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       crimson - a hex-based tactical combat game


       crimson [--level level] [--width w] [--height h] [--fullscreen 1|0]
               [--sound 1|0]

       crimson {--help | --version}


       Crimson Fields is a tactical war game in the tradition of the popular
       Battle Isle. Two players command a number of units on a map of
       hexagons, trying to accomplish mission objectives ranging from
       defending important locations to simply destroying all enemy forces.
       Damaged units may be repaired or replaced by new recruits, while
       victorious squadrons will improve their abilities so they will be even
       more difficult to beat next time.

       The game can be played against a human adversary in hot-seat mode, over
       a network, or via e-mail, or against a computer player.

       The level editor cfed(6) can be used to create your own levels.


       If called without options crimson will open its main window using the
       settings from the last session or the defaults if no previous settings

       --level level
           Skip the level selection window and load the mission file level.
           The file may be either a standard level file or a saved game. When
           starting a new game this way you will be playing a single map
           against the computer without any handicaps.

       --width w
           Set screen width to w. Minimum screen width is 320. Default is 800.

       --height h
           Set screen height to h. Minimum screen height is 240. Default is

       --fullscreen 1|0
           Turn fullscreen mode on/off. The default is to start in windowed

       --sound 1|0
           Turn sound on/off. The default is on.

           Print a usage message on standard output and exit.

           Print version information on standard output and exit.

       The display and sound options given to crimson on startup will be saved
       to file and restored on the next program start.


       The once peaceful planet Nexus has been invaded by beings calling
       themselves the Empire of Kand who are determined to conquer Nexus or
       destroy it completely. The public unrest has become violent as the
       people attempt revolution against the invasion, but the Empire of Kand
       are quick to silence opposition. Nexus is on the verge of war and its
       people have formed factions to battle the Empire. As a member of one of
       the major rebel factions, the Free Nexus Army, your goals are obvious:
       to drive the intruders back to whichever part of the galaxy they came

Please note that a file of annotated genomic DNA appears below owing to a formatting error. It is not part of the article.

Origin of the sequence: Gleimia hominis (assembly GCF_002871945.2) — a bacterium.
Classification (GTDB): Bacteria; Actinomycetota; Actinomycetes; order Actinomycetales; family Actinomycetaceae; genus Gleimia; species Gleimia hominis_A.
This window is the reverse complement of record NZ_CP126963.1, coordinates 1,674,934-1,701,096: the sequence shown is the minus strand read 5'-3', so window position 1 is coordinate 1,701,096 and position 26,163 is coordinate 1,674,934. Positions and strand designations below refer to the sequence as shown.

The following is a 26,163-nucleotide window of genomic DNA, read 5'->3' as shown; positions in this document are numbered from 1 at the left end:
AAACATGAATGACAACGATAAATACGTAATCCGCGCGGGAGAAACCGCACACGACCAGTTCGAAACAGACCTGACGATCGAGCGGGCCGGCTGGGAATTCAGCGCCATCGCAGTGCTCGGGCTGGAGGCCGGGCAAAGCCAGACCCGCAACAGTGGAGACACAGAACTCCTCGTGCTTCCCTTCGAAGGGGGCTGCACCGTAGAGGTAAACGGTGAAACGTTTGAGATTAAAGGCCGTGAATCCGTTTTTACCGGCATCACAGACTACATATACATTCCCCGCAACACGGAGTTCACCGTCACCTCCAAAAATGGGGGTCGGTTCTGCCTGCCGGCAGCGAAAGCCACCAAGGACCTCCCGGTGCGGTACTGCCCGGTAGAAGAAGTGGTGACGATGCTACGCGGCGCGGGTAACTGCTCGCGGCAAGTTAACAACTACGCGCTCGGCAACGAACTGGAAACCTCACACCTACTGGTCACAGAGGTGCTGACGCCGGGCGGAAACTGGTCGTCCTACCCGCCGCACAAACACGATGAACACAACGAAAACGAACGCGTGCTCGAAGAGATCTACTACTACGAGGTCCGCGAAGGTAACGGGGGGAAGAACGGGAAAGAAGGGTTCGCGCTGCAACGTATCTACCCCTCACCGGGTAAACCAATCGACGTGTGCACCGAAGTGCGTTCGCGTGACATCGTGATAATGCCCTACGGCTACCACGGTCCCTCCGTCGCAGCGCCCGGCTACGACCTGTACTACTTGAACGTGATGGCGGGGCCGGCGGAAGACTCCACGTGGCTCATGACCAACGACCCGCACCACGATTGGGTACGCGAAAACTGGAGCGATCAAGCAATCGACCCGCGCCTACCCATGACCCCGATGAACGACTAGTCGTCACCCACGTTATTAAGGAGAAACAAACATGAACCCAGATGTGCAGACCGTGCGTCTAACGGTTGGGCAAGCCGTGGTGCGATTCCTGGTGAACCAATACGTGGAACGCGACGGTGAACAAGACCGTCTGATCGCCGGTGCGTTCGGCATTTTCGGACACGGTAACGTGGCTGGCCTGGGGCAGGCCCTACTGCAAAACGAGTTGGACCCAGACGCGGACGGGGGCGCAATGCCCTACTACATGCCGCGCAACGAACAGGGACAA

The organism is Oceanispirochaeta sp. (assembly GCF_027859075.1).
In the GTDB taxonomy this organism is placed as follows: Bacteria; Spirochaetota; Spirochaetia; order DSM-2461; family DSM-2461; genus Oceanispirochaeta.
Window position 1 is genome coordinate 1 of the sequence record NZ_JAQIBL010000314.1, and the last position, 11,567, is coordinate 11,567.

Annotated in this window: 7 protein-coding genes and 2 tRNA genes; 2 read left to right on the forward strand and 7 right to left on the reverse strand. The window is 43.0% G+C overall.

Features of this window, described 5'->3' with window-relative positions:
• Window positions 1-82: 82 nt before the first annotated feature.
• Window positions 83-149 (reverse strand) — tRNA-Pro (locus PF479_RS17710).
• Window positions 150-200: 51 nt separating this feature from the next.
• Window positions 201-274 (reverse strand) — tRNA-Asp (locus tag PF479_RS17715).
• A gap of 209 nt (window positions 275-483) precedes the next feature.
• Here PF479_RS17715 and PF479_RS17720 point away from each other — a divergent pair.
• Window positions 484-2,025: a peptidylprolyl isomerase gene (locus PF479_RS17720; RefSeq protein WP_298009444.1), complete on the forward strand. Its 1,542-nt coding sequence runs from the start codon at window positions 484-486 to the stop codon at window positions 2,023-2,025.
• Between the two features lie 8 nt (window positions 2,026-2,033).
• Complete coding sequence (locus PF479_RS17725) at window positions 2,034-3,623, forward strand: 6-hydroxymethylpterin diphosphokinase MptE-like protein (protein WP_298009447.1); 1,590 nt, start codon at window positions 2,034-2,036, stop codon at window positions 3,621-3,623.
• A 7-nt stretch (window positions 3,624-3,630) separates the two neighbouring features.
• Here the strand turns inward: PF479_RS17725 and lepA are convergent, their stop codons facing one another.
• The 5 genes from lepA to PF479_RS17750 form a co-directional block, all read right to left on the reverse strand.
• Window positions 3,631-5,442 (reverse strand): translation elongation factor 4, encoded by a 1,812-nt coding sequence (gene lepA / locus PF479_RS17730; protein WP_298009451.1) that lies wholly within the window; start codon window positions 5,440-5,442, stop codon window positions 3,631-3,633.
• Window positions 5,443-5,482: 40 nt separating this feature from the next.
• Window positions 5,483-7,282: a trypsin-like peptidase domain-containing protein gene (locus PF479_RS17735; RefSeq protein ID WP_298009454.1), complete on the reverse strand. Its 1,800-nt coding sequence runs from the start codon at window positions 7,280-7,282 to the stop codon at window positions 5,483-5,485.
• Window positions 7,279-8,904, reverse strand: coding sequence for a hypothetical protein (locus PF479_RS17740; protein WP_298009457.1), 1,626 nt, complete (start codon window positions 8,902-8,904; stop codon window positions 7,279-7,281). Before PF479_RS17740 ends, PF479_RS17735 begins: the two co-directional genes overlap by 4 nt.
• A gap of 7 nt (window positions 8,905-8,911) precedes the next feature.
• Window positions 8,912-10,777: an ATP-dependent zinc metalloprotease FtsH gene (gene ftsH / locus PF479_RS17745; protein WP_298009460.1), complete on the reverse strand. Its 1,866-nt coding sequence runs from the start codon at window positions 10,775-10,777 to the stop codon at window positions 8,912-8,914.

from and restore peace on planet Nexus...

       (This is the background story for most of the included missions and the
       default campaign. There may be maps with entirely different settings.)

   Main Menu
       The main screen presents a number of widgets to configure the game. The
       most important decision is whether you want to play a skirmish match, a
       campaign, or load a saved game. Skirmishes are stand-alone maps while
       campaigns consist of a number of maps which must be played (and won) in
       sequence. Each map that you advance to during a campaign will also be
       unlocked for skirmish matches. While campaigns can only be played
       against the computer, skirmishes can additionally be played as hot-seat
       matches (two players on one computer taking turns), e-mail matches (see
       the section called “PLAY-BY-E-MAIL”), or over a network, and when
       playing against the computer you get to choose which side you want to
       play on. For both game types you can optionally define a handicap, to
       make the game a bit easier or harder. What this means exactly depends
       on the map being played but in most cases a handicapped player will
       have fewer units or resources at his disposal than his opponent.

       The large box on the left lists all available skirmishes, campaigns, or
       saved games, while the box on the right displays a small image of the
       selected map or, for campaigns, the story. For skirmishes, the number
       in brackets shows the recommended number of players. Missions designed
       for one player are often rather unbalanced if played against another
       human since the computer plays so different from a human, although a
       handicap can sometimes fix this.

       After you have selected a map hit Start to enter the game.

   First Steps
       After starting the match you will be presented with the mission
       briefing. Here you are given your orders and objectives to win the map.
       As both players usually have different and conflicting goals, each
       player gets his own briefing session at the beginning of his first

       After the briefing you will be presented with the map. This is your
       command center. From here you can issue most of the orders that will
       determine the outcome of the mission. The first player commands the
       yellow units while the second player or computer takes control of the
       blue units.

       The map consists of small regions of land (or water) each known as a
       hex (sometimes also called field or square). Left-clicking on a hex